Former Thai amateur stand out Apichet Petchmanee made his debut this past October, at the age of 28, but did so in a notable bout against the then 13-0 Attanon Kunlawong. He'll be back in the ring on December 22nd, when he fights for the OPBF "silver" title at 140lbs and he may well find himself fighting for the full OPBF title in 2019. He really impressed on debut and we're expecting a really bright future for him, given how strong his amateur background is. Sadly he is now 29 years old, though we suspect he will be fast tracked and will end up fighting notable international opponents before the end of 2020.
Ryota Yamauchi (4-0, 4)
At the end of 2017 we were raving about Ryota Yamauchi, who was then 2-0 (2). During 2018 he doubled that record, and scored a big domestic win over Yota Hori, but a lack of activity has left the 23 year old Flyweight failing to reach our predictions for the year. Despite failing to build massively on his impressive start he has continued to develop and the hope now will be for 2019 to be his break out year, and if he can fit 3 fights into the year he should well be in the mix for a title by the end of the year. He's aggressive, quick, heavy handed and managed by the highly recognised Kadoebi gym, who just need to keep him active, and well matched next year
Earlier this week we posted part 1 of our 19 for 19, looking at Asian prospects. If you missed that it's available to read here 19 for 19: Part 1 - The Teenage Prospects.
Here's part 2. Unlike the first part there isn't a set theme to this, but we have included a trio of youngsters, taken fighters from 4 different countries, including an Olympic champion, a rising Uzbek, a Filipino prodigy and a Japanese Rookie of the Year.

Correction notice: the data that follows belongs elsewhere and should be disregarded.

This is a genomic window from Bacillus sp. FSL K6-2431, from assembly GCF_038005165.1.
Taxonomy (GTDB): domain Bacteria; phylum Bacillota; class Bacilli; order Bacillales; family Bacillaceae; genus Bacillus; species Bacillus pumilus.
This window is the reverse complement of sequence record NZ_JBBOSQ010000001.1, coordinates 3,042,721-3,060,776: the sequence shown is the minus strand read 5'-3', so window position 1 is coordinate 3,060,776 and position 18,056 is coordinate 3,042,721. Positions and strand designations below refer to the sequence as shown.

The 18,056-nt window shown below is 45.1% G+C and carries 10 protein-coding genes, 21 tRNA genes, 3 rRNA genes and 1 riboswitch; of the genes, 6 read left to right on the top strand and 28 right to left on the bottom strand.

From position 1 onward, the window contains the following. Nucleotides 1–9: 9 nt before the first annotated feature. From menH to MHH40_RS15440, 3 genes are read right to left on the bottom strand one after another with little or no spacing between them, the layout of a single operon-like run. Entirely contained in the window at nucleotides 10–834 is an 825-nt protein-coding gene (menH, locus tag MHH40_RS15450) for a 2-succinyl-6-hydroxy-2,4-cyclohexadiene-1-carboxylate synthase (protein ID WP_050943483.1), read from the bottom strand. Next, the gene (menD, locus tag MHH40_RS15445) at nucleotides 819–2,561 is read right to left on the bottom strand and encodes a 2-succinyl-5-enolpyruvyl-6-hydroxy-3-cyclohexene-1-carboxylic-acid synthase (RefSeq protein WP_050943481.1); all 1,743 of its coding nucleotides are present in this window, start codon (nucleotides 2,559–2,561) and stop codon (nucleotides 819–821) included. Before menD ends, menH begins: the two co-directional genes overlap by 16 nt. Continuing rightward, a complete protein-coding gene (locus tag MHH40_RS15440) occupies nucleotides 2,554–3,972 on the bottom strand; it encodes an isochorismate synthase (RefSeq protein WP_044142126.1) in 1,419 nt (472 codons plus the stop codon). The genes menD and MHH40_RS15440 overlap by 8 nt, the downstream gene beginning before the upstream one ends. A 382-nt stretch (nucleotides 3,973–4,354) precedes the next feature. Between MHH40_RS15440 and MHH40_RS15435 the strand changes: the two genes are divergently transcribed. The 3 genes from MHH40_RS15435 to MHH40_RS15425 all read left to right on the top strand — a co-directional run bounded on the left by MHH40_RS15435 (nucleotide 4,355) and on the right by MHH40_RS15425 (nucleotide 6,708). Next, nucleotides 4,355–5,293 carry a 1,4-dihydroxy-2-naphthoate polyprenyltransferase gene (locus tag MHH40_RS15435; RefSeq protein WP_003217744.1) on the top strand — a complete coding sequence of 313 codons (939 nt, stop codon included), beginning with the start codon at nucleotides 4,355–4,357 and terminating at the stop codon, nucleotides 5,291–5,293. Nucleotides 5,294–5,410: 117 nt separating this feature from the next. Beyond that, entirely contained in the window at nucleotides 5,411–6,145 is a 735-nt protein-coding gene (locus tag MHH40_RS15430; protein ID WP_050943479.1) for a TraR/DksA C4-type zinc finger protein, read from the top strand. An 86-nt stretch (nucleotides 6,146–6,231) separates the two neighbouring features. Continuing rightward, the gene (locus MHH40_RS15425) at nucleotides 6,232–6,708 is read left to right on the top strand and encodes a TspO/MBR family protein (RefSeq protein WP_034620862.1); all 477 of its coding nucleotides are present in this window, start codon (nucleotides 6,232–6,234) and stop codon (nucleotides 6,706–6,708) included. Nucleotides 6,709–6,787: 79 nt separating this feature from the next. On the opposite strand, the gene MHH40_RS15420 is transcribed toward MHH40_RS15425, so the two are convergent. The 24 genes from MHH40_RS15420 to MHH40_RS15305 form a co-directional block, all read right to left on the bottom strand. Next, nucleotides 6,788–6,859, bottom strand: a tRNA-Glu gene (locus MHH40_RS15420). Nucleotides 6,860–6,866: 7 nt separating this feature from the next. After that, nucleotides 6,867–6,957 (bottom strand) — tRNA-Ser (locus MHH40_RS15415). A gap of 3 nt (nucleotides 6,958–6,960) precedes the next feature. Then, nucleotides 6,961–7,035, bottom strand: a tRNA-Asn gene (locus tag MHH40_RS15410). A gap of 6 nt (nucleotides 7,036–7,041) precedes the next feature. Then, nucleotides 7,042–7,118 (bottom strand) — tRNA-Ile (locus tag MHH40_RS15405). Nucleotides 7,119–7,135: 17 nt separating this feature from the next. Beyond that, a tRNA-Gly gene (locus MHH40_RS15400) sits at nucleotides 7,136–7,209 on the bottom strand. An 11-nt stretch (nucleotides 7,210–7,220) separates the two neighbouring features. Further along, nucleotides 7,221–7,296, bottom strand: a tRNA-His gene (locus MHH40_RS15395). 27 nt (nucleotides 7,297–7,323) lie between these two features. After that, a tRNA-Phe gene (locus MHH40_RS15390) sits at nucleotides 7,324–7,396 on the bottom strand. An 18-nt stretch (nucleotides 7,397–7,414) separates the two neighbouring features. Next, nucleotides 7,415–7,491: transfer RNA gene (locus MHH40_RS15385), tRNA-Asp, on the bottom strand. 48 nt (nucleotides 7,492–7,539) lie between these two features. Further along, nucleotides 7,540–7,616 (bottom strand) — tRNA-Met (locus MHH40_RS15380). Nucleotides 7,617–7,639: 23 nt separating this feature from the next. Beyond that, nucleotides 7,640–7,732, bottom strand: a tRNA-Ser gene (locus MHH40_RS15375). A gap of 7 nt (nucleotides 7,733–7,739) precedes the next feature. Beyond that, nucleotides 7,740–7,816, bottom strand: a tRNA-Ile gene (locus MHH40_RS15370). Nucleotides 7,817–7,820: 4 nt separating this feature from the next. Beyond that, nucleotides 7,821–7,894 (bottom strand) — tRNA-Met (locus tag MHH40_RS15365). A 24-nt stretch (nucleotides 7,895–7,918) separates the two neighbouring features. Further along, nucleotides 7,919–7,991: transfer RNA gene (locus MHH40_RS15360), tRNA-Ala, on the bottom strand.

Fumiya Fuse (7-0, 1)
The unbeaten Fumiya Fuse impressed last year, when he not only debuted but also went on to win the All Japan Rookie of the Year at Bantamweight. This year he has only fought twice, but has really impressed, taking the unbeaten record of Yohanis Tatul and shining on the road in Korea, where he schooled Dong Young Lee over 6 rounds. Although lacking power the 20 year old is gorgeous boxer to watch in action, with clean crisp punching, great movement a fantastic engine and a very good boxing brain. The only issue really is his lack of power, and hopefully that'll change as he matures.
Ulugbek Sobirov (9-0, 5)
The Uzbek scene is red hot right now, with a number of rising youngsters coming from the country. One of the youngest is 20 year old Light Middleweight boxer-puncher Ulugbek Sobirov, who looks freakishly mature for such a youngster. He only debuted in January, but has stepped up through the year whilst picking up international experience with bouts in India, Malaysia, the Philipines and Thailand. He's lacking a real break out win, but has been fighting experienced regional opposition and been looking very good so far.
KJ Cataraja (9-0, 7)
The Philippines has, for a long time, relied on it's trio of aging legends, Manny Pacquiao, Donnie Nietes and Nonito Donaire, to keep interesting in boxing high. Thankfully however it's got a number of amazing prospects, the best of which may well be Kevin Jake "KJ" Cataraja. In fact he may well be one of the world's very best prospects, with an offensive and free flowing style that combines skills, speed, power and under-rated defense. Cataraja is still some way from fighting for a world title, but at 23 years old he has a lot of time to mature before being thrown in with world class opponents, which could come by the end of 2019.
Daniyar Yeleussinov (5-0, 3)
At the 2016 Olympics we saw Daniyar Yeleussinov take his most notable amateur tournament win, winning the gold medal in the talent laden 69KG division. Since then the Kazakh has began to make a mark in the professional ranks. Originally he didn't look like he suited the professional style though his last two fights have changed that opinion, a lot, and he looks like he is now settling into the professional ranks in a very fashion. He still has a lot of questions to answer, but the story out of Kazakhstan is that he will be moved into minor title fights in summer 2019 and so we should see those questions being answered in the near future.